It would be so much easier if we just couldn't afford it, tbh. I feel morally compromised because in theory the cash is there. First world/middle class problem, eh?

He will never do without essentials, we're committed to that. We just seem to have very different ideas on what's essentialconfused

A medal for anyone who got this far, lol. Didn't want to dripfeed.

OP’s posts: |
BuffySummersReportingforSanity Mon 14-Jun-21 12:48:11

YANBU at all to not spend it.

In the politest way, he may some day need this money for something a lot more essential than a PhD. I think either he requires lifetime support in which case you need to hold onto the money for greater need down the line, or he is an autonomous adult and needs to fund indulgences like pleasure PhDs himself.

FoxgloveSummers Mon 14-Jun-21 12:48:28

I wouldn’t give him the money for this. It’s just delaying him having to make his own way for another 4 years or so, and he’ll doubtless then want to do a postdoct etc. Sounds like you’ve helped loads. He is clearly capable for finding employment and will have to do so at some point so why drain yourself dry with this. He sounds a bit spoilt to be honest (not that I don’t see why this could have happened if he finds life harder than his brother). He’s trying to guilt trip you into this.

FoxgloveSummers Mon 14-Jun-21 12:50:07

*post doc
*capable of

Etc - point stands!

Lumene Mon 14-Jun-21 12:50:23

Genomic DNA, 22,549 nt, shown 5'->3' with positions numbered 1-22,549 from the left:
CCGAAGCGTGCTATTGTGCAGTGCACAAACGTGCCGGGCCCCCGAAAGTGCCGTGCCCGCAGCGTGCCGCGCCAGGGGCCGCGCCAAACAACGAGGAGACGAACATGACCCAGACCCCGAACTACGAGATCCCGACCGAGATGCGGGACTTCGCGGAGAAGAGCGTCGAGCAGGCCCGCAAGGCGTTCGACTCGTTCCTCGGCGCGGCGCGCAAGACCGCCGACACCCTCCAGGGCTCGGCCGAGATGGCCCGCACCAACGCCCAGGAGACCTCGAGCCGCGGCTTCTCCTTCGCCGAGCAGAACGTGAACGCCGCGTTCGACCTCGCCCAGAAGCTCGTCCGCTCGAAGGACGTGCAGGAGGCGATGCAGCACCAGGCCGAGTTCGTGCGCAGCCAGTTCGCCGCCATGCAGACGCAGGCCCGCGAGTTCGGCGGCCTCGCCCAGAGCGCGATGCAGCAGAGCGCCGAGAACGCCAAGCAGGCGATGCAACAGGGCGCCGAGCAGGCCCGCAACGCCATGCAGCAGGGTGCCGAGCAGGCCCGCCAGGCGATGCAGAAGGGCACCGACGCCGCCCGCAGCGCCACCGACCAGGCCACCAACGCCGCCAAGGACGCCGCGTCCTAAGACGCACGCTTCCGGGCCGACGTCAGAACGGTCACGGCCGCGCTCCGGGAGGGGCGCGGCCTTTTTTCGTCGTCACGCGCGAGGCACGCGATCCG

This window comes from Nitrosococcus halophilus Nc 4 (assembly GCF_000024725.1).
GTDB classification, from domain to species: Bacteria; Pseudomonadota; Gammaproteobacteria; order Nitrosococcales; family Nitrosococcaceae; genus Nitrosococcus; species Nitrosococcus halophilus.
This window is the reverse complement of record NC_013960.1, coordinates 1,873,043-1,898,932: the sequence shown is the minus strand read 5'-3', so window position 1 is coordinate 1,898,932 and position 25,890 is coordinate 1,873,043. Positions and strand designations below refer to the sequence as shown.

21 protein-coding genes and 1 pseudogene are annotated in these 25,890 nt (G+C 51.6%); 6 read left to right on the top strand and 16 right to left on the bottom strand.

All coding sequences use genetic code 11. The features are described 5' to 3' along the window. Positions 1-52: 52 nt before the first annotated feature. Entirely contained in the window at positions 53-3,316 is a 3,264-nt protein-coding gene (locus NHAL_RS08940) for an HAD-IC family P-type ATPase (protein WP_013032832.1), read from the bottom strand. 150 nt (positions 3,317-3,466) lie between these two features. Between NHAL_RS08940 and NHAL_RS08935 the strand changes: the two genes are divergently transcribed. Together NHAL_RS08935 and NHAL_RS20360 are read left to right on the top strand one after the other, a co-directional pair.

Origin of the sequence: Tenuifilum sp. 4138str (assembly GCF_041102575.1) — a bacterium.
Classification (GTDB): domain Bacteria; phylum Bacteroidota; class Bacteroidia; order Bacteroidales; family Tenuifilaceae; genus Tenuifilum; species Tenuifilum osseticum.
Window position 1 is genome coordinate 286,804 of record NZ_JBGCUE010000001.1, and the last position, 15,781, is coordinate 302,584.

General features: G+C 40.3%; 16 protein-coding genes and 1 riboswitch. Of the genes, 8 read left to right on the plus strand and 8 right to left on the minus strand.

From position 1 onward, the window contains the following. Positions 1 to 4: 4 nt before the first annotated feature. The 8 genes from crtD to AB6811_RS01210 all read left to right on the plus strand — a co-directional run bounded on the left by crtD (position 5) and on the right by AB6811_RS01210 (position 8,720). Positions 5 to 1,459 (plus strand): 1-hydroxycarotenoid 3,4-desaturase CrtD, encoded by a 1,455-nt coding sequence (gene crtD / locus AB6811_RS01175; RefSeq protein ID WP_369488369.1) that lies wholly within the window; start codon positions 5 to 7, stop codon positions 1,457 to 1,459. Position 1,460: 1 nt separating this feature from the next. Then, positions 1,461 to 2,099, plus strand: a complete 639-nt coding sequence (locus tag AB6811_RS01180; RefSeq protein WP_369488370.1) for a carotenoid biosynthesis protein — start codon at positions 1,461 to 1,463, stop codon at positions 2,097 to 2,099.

How about agreeing to give him a percentage if he can find a way of earning the rest himself?

weaselwords Mon 14-Jun-21 12:52:18

It may be a useful lesson in independence for your son to fund his own academic studies. By all means give him and his brother some of your inheritance but only what you can afford and it’s up to them how they spend it.

FoxgloveSummers Mon 14-Jun-21 12:52:52

You’ve basically already agreed to support him to live a life mainly made up of hobbies, this is just saying no to paying tens of thousands for him to get highly qualified in a niche interest as well.


toconclude Mon 14-Jun-21 12:53:33

Finding employment is a real a struggle for him, he's 'too able' for support agencies but needs help to get and stay in work.
I have to say I don't think he's spoiled so much as unrealistic in his expectations. He almost never asks for money except about this.

OP’s posts: |
Weenurse Mon 14-Jun-21 12:54:12

I would not support him in this either.
He needs the reality of doing it on his own from now on.
Point out that most parents help stops after high school.
That he has had help this long is exceedingly generous.

Spanglemum Mon 14-Jun-21 12:55:16

I wouldn't fund a PhD in a non STEM area to be honest. Has he spoken to his university about his PhD proposal?

The vast majority of adults with ASD are, sadly, not in employment but that doesn't mean you have to go on funding him. I get DLA for my son and it's never occurred to me to invest it. You've done a lot for him already. I would save the money for now.

parietal Mon 14-Jun-21 12:55:24